2016: A Few of My Favorite Things, Part 1
It’s been a tough year all around – from the natural disasters to the human disasters, I’d be delighted to set the 2016 figgy pudding on fire.
With the election, the takeover of our country by corporations and zany billionaires is fait accompli. But our representatives are hard at work. Even now, some of our congressional circle jerkers are fighting to have cow milk named the only true “milk”. I can’t even say we the people without choking up a bit. Self-evident truths are no longer evident. We are being gaslighted.
There’s no denying that this year was shit, but I still managed to find some light. I’m going to share some of my favorite things this year over a few posts. That is not to say that they were released, created or designed this year. I go at my own pace. Sometimes that pace is decades behind.
I’m going to share my favorite things from 2016 and I’d love for you to share yours. You can do it in the comment section or, if you choose to write your own favorite things post, send me the link on my contact page and I’ll add it to the bottom of this post.
Dead Celebrity Bonding
Living in the Twin Cities, the year was about Prince’s death and Garrison Keillor staying semi-alive with political essays in The Washington Post, but not on A Prairie Home Companion. I didn’t really connect with either artist/celebrity, although I can air guitar and yowl through Purple Rain with disturbing alacrity.
My “discovery” was Isaac Asimov. I read his autobiography, I, Asimov: A Memoir over the last month. While I’m neither as smart or astute as Mr. Asimov, I suspect that it was his self-awareness and social skills that I related to most. He’s a very straightforward sort of fellow. I’m not a heavy science fiction reader, but some of my favorite essays and nonfiction works are by writers in that genre.
Good Intentions for News Retention
I’m trying to raise my reading game – reading less online and allowing myself to absorb information in a slow, meandering way. After reading The Shallows: What the Internet is Doing to Our Brains by Nicholas Carr, I began to think about what information I was actually retaining from my internet safaris. It was very little, disconnected from context, and a complete waste of time.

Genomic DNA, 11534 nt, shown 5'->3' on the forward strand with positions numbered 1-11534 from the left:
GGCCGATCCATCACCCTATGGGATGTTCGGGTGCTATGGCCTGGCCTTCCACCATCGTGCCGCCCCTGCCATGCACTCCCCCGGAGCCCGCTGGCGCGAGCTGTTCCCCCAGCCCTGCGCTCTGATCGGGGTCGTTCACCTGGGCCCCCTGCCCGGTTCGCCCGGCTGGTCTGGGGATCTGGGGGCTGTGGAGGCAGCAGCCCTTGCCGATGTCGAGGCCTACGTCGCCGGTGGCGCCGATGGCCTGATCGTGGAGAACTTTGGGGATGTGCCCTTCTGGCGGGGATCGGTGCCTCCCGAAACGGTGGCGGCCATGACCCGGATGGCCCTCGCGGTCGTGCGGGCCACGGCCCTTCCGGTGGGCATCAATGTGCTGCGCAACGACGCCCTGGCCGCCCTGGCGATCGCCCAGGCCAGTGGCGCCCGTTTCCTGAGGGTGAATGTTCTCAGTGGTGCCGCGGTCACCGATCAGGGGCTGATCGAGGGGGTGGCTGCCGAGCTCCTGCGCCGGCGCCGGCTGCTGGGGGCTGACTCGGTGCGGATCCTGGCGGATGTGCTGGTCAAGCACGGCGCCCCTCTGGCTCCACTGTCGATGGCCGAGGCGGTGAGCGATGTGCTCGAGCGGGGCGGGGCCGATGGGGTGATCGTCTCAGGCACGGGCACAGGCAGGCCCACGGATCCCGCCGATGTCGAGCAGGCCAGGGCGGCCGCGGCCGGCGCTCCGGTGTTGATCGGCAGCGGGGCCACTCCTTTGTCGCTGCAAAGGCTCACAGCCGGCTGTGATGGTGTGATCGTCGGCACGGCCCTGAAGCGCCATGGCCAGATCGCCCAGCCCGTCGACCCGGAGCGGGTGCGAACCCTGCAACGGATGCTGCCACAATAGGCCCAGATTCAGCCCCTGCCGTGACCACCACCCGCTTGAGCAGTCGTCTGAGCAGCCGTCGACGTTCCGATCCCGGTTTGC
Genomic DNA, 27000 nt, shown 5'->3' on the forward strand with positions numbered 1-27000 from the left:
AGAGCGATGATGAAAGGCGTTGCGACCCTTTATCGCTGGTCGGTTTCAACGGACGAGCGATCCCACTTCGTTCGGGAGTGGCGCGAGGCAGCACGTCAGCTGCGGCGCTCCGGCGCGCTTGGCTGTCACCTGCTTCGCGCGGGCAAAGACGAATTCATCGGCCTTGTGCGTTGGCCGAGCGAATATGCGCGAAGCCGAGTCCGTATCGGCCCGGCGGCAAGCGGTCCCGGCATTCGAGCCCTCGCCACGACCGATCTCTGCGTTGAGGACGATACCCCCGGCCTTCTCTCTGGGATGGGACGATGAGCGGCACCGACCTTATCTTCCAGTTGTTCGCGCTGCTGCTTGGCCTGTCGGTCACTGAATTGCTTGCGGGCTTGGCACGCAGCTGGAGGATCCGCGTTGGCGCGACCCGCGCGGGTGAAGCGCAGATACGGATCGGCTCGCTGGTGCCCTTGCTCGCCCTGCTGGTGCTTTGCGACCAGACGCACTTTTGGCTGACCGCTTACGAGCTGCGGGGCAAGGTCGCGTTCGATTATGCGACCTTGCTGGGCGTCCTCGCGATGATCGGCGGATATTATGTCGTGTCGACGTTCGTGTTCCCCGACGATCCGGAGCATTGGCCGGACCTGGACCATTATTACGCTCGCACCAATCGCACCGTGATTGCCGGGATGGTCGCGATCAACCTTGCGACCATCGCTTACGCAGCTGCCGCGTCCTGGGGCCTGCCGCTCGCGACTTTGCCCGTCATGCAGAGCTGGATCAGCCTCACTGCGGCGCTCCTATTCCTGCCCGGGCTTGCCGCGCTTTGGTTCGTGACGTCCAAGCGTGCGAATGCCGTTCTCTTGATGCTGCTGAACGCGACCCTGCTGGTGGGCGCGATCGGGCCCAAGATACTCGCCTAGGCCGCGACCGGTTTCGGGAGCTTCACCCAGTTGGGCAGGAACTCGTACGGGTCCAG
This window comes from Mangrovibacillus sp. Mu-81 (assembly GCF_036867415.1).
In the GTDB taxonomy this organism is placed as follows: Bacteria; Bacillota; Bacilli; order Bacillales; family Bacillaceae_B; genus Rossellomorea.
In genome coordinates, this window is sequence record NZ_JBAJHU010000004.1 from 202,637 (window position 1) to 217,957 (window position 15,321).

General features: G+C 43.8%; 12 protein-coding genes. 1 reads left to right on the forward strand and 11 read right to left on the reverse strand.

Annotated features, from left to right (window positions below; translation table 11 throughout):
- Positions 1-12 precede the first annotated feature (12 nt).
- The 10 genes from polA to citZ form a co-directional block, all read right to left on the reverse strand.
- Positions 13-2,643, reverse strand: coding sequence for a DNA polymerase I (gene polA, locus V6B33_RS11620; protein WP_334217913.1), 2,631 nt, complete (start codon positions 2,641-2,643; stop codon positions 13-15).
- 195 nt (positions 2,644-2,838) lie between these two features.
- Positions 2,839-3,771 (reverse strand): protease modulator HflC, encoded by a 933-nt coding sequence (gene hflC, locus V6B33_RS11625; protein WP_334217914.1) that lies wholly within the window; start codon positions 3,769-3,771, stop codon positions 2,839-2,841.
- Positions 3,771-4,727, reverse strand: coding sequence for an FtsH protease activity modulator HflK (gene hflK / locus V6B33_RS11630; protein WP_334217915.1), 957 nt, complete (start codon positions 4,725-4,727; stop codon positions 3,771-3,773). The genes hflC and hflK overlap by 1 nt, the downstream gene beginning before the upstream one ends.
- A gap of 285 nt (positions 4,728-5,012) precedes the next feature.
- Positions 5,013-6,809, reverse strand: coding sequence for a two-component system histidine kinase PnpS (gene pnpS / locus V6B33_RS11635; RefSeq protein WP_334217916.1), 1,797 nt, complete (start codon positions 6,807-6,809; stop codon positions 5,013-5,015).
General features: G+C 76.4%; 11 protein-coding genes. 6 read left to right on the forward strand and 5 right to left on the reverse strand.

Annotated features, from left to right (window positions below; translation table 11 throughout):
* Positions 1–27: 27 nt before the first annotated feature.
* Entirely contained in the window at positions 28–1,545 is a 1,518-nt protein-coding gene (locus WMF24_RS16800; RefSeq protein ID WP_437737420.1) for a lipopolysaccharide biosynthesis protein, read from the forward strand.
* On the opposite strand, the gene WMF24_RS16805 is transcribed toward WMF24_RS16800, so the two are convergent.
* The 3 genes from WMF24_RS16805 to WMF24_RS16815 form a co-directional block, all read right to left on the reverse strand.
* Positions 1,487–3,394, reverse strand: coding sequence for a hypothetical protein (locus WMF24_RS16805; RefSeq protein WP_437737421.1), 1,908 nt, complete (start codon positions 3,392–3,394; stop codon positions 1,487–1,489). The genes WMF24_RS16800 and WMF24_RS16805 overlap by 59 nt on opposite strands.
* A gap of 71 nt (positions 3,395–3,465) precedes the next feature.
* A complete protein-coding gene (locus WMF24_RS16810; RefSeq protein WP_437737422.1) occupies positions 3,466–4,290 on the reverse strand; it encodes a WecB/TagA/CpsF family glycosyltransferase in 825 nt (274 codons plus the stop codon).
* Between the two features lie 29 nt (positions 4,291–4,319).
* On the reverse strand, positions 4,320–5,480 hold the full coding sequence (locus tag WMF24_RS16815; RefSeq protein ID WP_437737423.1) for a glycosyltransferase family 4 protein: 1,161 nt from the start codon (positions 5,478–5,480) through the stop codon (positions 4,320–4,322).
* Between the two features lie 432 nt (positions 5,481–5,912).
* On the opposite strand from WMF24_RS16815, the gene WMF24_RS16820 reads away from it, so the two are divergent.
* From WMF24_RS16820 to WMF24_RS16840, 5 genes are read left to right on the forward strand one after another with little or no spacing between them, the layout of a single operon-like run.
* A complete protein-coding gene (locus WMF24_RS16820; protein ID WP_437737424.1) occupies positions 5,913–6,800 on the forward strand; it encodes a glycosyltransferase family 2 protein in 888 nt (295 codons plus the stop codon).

One of the other problems this year was the constant drumbeat of how awful the media has become. While there may be some truth in it, the news suffers from the very thing that our products do – consumers want everything the cheapest way possible. And we get what we pay for. I used to rampage through 10 or 20 online publications, reading full articles until the site yelled at me that I’d used up all my chances to be a cheapskate that month.
My answer to all of this was not inexpensive. We’re cancelling Amazon Prime for 2017, so that’s how we fit it into our budget. I’ve paid to subscribe online to my local paper, which also included a free subscription to The Washington Post online. Offline, I picked two publications that I now pay for in hard copy: World Literature Today and The Atlantic. I’m still trying to break my news gallivanting online habit, but reading more in-depth reporting makes online click-baiting seem much less palatable. In terms of brain and cost-effectiveness, I hope it enriches my knowledge of the world and contributes to reporters doing their jobs well and getting paid for it.
Exercise for the Uninspired
It’s been a tough year to stay motivated about getting regular exercise. I’ve had to make huge adjustments because of my knees and experiencing IT Band Syndrome (Runner’s Knee). Too much running and jumping for this old broad. That being said, I’ve discovered a few things that have inspired me or at least kept me moving.
Kinesiology Tape – There are a zillion arguments among exercise and therapy experts about whether or not this stuff works. I used it to get me through some particularly painful rehab walking. If it’s a placebo, I don’t care – it still felt good and looked pretty. Using online instruction guides, I taped my knees. It felt like enough support without having to wear bulky velcro braces that impeded circulation.
Neila Rey’s 100 No Equipment Workouts destroys any excuses regarding the need for special equipment in order to exercise. The book is based on a website DAREBEE, a nonprofit fitness resource. What I love most about the book is that the exercise routines are clearly laid out, easily modified, and can be referenced online for proper execution.
I’m turning 50 in 2017 and that, in correlation with the many injuries I’ve experienced in the last 10 years, means that I’ve got to have a come-to-Jesus talk with my body about exercise. Yoga has to be a regular thing and not something I do when I’m feeling lazy. I also came across this book by Karl Knopf called Core Strength for 50+: A Customized Program for Safely Toning Ab, Back and Oblique Muscles that is useful.
Without regular exercise, I turn into a bit of a nut job. It helps to balance out all my wonky brain chemicals. When I was in my 20s, it was more for appearance and numbers. In my 30s, I felt like I had something to prove. In my 40s it rapidly became about function. In my 50s it will definitely be about function. I spend a lot of time around elderly people and still being able to move on your own steam is a big deal. Strength, balance and flexibility training can make all the difference.
Reviewing this post, I have reminded myself that I am not a fun person. Exercise, reading, crabby politics? Woo-hoo. Maybe I’ll do some organization and housekeeping tips next. How to have healthy feet. What the next super-grain will be. Hang onto to your seats. Prepare to be underwhelmed.